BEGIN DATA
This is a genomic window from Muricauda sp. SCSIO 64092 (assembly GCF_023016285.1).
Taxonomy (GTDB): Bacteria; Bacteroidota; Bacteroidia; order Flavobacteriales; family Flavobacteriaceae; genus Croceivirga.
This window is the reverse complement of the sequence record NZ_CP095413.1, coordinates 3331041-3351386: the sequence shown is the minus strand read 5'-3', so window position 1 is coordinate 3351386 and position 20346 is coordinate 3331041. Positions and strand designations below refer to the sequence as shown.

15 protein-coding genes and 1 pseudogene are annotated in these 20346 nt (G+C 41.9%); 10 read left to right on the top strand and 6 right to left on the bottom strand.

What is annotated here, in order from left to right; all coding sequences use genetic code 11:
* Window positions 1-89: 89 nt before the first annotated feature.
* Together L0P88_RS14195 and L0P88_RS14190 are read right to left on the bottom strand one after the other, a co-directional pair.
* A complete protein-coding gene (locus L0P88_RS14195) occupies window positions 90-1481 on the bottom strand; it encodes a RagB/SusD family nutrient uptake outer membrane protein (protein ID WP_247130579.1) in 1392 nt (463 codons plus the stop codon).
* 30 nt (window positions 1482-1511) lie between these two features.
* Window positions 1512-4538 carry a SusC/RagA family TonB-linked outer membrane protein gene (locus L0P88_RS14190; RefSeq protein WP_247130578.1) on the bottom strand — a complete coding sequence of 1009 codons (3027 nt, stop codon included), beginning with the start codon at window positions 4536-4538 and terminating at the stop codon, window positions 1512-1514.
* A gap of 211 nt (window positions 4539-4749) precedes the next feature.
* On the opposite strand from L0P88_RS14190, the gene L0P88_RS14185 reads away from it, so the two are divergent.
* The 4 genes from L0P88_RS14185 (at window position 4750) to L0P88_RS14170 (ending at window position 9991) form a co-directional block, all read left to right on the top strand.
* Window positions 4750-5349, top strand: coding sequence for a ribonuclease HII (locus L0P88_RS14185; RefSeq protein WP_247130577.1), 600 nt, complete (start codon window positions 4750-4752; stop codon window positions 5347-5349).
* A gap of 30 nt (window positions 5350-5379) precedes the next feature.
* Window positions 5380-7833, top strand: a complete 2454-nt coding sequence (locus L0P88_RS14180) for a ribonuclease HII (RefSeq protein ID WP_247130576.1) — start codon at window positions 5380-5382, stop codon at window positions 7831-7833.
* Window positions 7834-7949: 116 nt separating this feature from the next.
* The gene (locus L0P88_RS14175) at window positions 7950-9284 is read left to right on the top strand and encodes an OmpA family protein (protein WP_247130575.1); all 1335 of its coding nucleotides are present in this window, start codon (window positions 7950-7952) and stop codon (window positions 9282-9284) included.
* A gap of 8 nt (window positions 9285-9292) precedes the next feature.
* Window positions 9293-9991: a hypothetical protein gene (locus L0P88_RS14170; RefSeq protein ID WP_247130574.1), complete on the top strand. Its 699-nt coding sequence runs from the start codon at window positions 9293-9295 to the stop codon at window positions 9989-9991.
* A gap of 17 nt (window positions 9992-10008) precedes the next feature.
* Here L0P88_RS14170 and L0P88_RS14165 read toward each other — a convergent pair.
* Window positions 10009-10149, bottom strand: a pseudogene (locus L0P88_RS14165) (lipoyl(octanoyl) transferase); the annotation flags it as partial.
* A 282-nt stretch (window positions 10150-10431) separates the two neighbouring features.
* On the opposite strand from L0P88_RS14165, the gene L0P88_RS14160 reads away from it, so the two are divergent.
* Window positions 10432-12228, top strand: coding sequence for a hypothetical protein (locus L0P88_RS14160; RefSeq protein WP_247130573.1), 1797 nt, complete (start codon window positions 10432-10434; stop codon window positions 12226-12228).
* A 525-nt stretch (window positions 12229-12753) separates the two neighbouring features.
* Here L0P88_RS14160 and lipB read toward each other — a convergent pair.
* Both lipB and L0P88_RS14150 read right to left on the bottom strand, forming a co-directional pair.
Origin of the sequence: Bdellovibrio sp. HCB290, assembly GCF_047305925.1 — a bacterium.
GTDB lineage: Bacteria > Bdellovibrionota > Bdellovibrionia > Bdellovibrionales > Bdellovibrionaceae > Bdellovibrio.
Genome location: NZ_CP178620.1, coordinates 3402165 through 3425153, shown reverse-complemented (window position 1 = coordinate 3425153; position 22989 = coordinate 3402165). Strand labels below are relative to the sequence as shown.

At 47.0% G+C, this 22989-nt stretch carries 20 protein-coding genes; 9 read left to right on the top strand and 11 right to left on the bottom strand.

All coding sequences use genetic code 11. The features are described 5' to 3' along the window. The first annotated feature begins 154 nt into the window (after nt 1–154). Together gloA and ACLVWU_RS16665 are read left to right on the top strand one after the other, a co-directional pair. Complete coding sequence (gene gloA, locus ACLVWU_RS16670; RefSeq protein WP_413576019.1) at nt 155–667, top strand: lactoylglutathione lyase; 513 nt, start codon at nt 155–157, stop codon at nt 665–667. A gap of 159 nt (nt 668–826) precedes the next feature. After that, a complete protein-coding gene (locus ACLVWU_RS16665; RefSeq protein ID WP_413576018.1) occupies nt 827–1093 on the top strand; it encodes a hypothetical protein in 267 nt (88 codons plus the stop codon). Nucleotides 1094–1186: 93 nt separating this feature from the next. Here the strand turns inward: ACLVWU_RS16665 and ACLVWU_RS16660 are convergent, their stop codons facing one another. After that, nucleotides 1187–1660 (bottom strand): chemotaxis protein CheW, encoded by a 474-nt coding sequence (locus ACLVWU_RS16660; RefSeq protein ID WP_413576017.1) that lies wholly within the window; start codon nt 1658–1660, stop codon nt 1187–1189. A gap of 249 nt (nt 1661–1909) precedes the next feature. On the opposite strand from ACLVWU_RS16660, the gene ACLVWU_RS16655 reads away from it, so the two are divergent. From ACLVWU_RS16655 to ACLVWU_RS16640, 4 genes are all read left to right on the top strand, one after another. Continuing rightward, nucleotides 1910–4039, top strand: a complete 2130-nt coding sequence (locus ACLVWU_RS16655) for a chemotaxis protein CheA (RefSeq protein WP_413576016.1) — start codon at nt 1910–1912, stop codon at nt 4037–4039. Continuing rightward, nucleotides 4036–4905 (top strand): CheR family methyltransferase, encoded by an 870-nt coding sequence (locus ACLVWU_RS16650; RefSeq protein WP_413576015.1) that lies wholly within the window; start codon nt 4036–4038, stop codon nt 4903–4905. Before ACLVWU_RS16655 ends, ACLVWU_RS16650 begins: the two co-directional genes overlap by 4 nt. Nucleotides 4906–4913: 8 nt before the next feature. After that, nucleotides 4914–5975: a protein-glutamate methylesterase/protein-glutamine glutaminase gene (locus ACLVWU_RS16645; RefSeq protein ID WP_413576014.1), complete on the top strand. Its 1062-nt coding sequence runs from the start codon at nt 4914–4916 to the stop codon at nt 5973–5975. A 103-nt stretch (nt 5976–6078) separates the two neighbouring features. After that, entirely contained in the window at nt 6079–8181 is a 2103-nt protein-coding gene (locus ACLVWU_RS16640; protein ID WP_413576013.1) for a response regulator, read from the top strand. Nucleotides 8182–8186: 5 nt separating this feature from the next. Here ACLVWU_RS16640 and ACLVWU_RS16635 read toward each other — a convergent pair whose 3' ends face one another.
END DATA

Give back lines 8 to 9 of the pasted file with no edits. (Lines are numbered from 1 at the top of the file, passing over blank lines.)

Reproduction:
* A complete protein-coding gene (locus L0P88_RS14195) occupies window positions 90-1481 on the bottom strand; it encodes a RagB/SusD family nutrient uptake outer membrane protein (protein ID WP_247130579.1) in 1392 nt (463 codons plus the stop codon).
* 30 nt (window positions 1482-1511) lie between these two features.